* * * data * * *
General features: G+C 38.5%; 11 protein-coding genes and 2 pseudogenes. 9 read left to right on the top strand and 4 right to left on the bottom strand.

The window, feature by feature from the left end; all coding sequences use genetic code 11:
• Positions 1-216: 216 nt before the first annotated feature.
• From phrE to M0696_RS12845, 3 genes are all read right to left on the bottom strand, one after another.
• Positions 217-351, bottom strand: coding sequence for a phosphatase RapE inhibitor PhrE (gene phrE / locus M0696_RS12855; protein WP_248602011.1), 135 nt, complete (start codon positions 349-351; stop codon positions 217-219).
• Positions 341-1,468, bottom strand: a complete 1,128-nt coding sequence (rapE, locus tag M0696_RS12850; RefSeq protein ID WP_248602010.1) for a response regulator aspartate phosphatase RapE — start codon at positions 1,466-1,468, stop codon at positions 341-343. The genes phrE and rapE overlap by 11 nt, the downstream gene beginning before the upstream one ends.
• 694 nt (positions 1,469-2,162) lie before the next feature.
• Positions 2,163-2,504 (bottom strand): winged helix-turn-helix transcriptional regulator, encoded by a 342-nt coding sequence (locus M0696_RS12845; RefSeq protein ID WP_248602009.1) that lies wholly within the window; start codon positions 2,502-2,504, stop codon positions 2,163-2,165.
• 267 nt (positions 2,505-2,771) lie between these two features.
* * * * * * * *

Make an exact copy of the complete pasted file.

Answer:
General features: G+C 38.5%; 11 protein-coding genes and 2 pseudogenes. 9 read left to right on the top strand and 4 right to left on the bottom strand.

The window, feature by feature from the left end; all coding sequences use genetic code 11:
• Positions 1-216: 216 nt before the first annotated feature.
• From phrE to M0696_RS12845, 3 genes are all read right to left on the bottom strand, one after another.
• Positions 217-351, bottom strand: coding sequence for a phosphatase RapE inhibitor PhrE (gene phrE / locus M0696_RS12855; protein WP_248602011.1), 135 nt, complete (start codon positions 349-351; stop codon positions 217-219).
• Positions 341-1,468, bottom strand: a complete 1,128-nt coding sequence (rapE, locus tag M0696_RS12850; RefSeq protein ID WP_248602010.1) for a response regulator aspartate phosphatase RapE — start codon at positions 1,466-1,468, stop codon at positions 341-343. The genes phrE and rapE overlap by 11 nt, the downstream gene beginning before the upstream one ends.
• 694 nt (positions 1,469-2,162) lie before the next feature.
• Positions 2,163-2,504 (bottom strand): winged helix-turn-helix transcriptional regulator, encoded by a 342-nt coding sequence (locus M0696_RS12845; RefSeq protein ID WP_248602009.1) that lies wholly within the window; start codon positions 2,502-2,504, stop codon positions 2,163-2,165.
• 267 nt (positions 2,505-2,771) lie between these two features.